by Kevin Walsh

For years I had labored under the idea that the two busts (one above the door, the other on the top floor)  that you can see on the Brill Building, NW corner of Broadway and West 49th, honored someone in the Brill family for which the building is named. I was wrong about that. They honor the builder’s son.

In 1929, the Brill brothers sublet the site to developer Abraham Lefcourt to construct a new building by November 1931. Originally, Lefcourt planned to build a tower that would rival the Chrysler Building then rising on Lexington Avenue and East 42nd in height. But, two disasters befell the developer; the first was the stock market crash and economic cliff-fall of October 1929, and the other was the death of his 17-year-old son, Alan, from anemia. The building, known as the Abraham Lefcourt Building, was scaled down to a 10-story Art Deco structure that bear two unmarked busts of Alan. Abraham, meanwhile, defaulted on his sublease and the Brill Building acquired its current name in 1932. Abraham himself passed away that year.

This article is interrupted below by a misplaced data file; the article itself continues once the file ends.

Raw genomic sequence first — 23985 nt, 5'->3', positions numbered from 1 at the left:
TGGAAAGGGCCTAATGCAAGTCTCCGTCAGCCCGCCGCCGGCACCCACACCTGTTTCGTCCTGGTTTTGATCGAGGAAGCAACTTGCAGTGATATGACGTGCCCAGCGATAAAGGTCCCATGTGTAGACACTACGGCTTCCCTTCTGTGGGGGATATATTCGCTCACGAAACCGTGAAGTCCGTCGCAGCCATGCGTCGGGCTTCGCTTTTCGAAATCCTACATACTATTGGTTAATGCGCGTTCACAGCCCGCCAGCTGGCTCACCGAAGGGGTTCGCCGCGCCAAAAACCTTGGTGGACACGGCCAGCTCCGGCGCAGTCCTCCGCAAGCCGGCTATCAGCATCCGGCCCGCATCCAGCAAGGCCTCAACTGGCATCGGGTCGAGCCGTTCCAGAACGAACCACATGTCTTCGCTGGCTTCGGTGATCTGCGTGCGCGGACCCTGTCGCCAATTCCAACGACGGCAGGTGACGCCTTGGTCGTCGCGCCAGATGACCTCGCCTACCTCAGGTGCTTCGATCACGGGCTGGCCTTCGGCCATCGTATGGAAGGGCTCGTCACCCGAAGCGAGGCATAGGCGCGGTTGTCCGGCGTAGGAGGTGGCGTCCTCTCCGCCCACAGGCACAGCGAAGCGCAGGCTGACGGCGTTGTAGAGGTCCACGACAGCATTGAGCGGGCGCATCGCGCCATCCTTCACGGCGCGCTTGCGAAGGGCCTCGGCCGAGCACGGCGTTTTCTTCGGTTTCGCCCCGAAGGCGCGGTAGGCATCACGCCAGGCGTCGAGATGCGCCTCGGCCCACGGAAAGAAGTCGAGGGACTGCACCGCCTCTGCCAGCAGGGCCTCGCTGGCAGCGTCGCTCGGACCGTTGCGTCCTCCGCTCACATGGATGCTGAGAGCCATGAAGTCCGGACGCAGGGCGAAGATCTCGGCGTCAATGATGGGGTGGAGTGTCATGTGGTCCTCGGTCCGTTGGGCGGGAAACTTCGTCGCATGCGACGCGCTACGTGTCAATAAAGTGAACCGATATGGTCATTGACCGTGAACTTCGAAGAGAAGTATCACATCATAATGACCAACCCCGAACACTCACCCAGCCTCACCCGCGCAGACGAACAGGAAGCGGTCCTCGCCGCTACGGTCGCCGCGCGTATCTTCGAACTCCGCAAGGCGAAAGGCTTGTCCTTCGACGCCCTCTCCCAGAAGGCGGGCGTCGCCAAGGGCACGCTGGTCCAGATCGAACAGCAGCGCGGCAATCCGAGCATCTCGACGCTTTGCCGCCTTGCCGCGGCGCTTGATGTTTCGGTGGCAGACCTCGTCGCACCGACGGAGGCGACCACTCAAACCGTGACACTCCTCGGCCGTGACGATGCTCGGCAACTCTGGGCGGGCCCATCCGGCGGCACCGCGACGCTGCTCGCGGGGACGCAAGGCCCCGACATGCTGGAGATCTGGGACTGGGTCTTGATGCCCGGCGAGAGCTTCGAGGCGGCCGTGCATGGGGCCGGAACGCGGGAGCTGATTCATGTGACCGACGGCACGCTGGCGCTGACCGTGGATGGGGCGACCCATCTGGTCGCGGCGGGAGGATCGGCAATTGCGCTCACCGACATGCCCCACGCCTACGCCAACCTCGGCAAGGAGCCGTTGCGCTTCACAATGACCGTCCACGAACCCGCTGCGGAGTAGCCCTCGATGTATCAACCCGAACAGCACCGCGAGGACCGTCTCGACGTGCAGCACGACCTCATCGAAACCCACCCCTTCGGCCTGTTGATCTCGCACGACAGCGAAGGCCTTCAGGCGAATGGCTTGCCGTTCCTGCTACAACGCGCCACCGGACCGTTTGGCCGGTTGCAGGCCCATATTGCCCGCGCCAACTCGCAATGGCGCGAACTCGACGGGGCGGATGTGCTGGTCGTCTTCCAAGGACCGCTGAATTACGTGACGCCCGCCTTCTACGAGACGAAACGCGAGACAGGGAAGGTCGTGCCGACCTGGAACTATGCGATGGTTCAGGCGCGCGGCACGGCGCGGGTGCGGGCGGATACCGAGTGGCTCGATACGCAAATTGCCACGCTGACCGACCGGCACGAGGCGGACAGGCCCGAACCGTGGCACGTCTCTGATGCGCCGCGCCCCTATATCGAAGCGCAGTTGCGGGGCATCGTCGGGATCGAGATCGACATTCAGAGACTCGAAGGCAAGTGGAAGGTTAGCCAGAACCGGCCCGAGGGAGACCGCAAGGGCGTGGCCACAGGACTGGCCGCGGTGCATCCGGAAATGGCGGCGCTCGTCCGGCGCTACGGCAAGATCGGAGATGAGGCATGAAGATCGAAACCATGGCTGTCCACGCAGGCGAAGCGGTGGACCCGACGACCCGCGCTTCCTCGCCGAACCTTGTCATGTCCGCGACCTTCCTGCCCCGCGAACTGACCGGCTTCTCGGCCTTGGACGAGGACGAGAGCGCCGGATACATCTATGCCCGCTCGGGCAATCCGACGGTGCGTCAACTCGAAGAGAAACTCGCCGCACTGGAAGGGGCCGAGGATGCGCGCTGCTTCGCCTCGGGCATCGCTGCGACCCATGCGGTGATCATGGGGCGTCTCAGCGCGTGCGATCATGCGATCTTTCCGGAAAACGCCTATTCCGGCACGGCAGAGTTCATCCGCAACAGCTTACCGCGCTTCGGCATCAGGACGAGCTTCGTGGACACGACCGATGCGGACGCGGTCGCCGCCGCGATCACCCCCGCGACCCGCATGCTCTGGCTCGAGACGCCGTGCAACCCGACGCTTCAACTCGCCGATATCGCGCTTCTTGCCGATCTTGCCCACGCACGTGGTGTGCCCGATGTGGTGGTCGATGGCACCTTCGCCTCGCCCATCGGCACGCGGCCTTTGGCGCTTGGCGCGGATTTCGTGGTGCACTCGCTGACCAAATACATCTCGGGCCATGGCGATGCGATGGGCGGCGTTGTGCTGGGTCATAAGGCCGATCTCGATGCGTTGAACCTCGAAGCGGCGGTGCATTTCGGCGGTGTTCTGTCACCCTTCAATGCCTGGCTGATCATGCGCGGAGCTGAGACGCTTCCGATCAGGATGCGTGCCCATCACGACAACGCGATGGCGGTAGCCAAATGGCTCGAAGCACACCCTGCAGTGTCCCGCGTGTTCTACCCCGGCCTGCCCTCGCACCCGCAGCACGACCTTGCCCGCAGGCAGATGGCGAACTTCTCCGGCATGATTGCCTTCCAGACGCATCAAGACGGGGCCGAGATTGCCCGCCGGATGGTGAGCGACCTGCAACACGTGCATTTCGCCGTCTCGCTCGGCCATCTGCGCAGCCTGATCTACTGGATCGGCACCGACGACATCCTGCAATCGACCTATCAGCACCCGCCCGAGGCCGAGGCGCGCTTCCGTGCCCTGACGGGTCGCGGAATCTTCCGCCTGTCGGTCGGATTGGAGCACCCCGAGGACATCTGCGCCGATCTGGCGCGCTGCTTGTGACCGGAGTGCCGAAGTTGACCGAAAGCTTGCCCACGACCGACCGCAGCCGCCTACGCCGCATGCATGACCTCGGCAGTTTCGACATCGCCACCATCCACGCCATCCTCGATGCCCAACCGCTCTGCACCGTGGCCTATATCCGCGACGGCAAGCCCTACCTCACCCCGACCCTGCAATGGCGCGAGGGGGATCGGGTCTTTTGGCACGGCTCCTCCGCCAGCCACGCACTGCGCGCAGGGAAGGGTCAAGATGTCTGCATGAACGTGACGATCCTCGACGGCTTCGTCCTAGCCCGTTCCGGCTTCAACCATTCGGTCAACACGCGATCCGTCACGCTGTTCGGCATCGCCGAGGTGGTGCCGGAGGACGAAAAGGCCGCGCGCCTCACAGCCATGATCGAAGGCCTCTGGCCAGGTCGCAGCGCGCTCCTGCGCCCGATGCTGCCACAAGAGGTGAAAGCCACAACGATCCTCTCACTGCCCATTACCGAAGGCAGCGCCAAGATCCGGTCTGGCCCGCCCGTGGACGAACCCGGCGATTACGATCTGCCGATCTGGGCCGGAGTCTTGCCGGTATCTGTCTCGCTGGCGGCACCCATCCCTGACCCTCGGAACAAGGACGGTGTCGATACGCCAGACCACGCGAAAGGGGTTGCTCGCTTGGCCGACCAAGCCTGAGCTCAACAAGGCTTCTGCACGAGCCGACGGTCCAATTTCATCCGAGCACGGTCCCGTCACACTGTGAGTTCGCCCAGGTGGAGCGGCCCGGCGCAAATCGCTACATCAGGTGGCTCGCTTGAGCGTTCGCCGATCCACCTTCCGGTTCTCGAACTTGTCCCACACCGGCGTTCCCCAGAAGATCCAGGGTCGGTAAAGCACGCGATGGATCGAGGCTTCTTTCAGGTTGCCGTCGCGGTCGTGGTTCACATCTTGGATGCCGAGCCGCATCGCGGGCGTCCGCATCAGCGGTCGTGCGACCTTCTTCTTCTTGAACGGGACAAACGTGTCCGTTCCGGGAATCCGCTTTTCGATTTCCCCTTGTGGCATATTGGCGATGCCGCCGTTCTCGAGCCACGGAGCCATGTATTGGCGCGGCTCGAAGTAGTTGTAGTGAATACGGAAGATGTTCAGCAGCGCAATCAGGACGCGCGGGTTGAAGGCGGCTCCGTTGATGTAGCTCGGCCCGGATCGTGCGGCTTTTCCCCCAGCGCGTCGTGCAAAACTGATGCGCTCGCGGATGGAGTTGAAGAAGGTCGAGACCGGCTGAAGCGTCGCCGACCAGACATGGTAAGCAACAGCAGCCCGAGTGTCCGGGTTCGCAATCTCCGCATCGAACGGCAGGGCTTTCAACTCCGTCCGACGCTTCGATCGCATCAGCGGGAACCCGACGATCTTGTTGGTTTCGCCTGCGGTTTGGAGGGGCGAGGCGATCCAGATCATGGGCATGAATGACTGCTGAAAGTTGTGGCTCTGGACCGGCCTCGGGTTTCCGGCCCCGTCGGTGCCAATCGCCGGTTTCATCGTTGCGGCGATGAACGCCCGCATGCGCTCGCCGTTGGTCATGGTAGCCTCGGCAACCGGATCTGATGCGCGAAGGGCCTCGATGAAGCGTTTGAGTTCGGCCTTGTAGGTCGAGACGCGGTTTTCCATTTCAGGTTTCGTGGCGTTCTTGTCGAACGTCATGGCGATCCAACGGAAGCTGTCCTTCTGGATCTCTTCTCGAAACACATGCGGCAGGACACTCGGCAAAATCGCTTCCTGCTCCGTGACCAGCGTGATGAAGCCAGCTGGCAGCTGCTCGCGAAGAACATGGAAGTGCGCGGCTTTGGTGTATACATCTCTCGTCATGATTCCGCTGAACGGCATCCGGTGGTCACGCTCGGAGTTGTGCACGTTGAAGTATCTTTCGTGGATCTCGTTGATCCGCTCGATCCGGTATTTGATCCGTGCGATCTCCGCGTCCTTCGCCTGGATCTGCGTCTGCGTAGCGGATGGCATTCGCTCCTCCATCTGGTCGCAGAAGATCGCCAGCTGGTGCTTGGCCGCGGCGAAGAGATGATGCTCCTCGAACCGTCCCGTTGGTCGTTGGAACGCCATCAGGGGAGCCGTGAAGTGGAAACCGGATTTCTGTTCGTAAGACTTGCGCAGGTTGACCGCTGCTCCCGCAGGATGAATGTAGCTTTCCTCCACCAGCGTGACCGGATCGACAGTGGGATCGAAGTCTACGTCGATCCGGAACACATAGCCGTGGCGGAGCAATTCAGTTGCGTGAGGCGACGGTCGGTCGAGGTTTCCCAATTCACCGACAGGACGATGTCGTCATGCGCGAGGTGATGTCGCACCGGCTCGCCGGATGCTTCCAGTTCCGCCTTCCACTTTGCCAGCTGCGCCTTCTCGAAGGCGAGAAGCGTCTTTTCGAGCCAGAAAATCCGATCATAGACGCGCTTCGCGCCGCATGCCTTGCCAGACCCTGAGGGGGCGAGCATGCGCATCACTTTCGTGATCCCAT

Most pop music fans know the Brill Building as a center of music publishing where, by the 1960s, hit after hit was turned out by songwriters such as Neil Sedaka, Howard Greenfield, Carole King and Gerry Goffin, but it had been home to big bands and jazz bands of the likes of the Dorsey Brothers and Duke Ellington as early as the 1940s.

Built with a Broken Heart” [Christopher Gray, New York Times]
Always Magic in the Air” [Ken Emerson]


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